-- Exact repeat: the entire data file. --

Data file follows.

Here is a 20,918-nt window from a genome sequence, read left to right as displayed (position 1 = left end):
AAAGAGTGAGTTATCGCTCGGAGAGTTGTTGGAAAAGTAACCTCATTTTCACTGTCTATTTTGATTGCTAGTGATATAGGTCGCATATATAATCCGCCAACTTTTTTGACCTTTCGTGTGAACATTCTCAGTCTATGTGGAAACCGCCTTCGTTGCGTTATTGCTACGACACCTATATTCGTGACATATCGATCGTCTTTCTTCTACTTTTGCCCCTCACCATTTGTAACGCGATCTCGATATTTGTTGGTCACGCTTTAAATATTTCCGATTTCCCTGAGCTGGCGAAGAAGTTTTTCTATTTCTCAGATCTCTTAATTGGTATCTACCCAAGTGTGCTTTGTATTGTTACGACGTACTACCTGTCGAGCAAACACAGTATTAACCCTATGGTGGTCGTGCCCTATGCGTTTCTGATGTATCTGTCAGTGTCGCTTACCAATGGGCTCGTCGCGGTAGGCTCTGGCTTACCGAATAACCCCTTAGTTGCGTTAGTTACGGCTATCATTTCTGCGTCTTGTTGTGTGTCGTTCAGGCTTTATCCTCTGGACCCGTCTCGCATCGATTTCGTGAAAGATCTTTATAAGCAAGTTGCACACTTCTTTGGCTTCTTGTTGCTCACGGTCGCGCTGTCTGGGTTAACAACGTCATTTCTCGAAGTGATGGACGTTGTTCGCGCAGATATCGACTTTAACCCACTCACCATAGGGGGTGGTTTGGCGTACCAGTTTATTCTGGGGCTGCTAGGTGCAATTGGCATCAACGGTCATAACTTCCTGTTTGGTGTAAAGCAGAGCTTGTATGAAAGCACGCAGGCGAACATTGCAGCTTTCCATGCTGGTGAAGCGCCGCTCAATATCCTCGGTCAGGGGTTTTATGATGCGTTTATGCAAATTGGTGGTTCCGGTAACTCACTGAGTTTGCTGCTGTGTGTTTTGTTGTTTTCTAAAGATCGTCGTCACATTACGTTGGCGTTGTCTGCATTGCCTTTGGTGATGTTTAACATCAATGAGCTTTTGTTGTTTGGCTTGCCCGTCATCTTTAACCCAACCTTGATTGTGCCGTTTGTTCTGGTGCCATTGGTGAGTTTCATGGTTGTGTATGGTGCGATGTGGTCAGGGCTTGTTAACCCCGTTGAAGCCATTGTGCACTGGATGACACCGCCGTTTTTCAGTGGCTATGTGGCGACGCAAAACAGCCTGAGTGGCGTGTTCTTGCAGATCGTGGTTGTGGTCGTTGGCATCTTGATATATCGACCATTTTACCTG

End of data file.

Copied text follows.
Here is a 20,918-nt window from a genome sequence, read left to right as displayed (position 1 = left end):
AAAGAGTGAGTTATCGCTCGGAGAGTTGTTGGAAAAGTAACCTCATTTTCACTGTCTATTTTGATTGCTAGTGATATAGGTCGCATATATAATCCGCCAACTTTTTTGACCTTTCGTGTGAACATTCTCAGTCTATGTGGAAACCGCCTTCGTTGCGTTATTGCTACGACACCTATATTCGTGACATATCGATCGTCTTTCTTCTACTTTTGCCCCTCACCATTTGTAACGCGATCTCGATATTTGTTGGTCACGCTTTAAATATTTCCGATTTCCCTGAGCTGGCGAAGAAGTTTTTCTATTTCTCAGATCTCTTAATTGGTATCTACCCAAGTGTGCTTTGTATTGTTACGACGTACTACCTGTCGAGCAAACACAGTATTAACCCTATGGTGGTCGTGCCCTATGCGTTTCTGATGTATCTGTCAGTGTCGCTTACCAATGGGCTCGTCGCGGTAGGCTCTGGCTTACCGAATAACCCCTTAGTTGCGTTAGTTACGGCTATCATTTCTGCGTCTTGTTGTGTGTCGTTCAGGCTTTATCCTCTGGACCCGTCTCGCATCGATTTCGTGAAAGATCTTTATAAGCAAGTTGCACACTTCTTTGGCTTCTTGTTGCTCACGGTCGCGCTGTCTGGGTTAACAACGTCATTTCTCGAAGTGATGGACGTTGTTCGCGCAGATATCGACTTTAACCCACTCACCATAGGGGGTGGTTTGGCGTACCAGTTTATTCTGGGGCTGCTAGGTGCAATTGGCATCAACGGTCATAACTTCCTGTTTGGTGTAAAGCAGAGCTTGTATGAAAGCACGCAGGCGAACATTGCAGCTTTCCATGCTGGTGAAGCGCCGCTCAATATCCTCGGTCAGGGGTTTTATGATGCGTTTATGCAAATTGGTGGTTCCGGTAACTCACTGAGTTTGCTGCTGTGTGTTTTGTTGTTTTCTAAAGATCGTCGTCACATTACGTTGGCGTTGTCTGCATTGCCTTTGGTGATGTTTAACATCAATGAGCTTTTGTTGTTTGGCTTGCCCGTCATCTTTAACCCAACCTTGATTGTGCCGTTTGTTCTGGTGCCATTGGTGAGTTTCATGGTTGTGTATGGTGCGATGTGGTCAGGGCTTGTTAACCCCGTTGAAGCCATTGTGCACTGGATGACACCGCCGTTTTTCAGTGGCTATGTGGCGACGCAAAACAGCCTGAGTGGCGTGTTCTTGCAGATCGTGGTTGTGGTCGTTGGCATCTTGATATATCGACCATTTTACCTG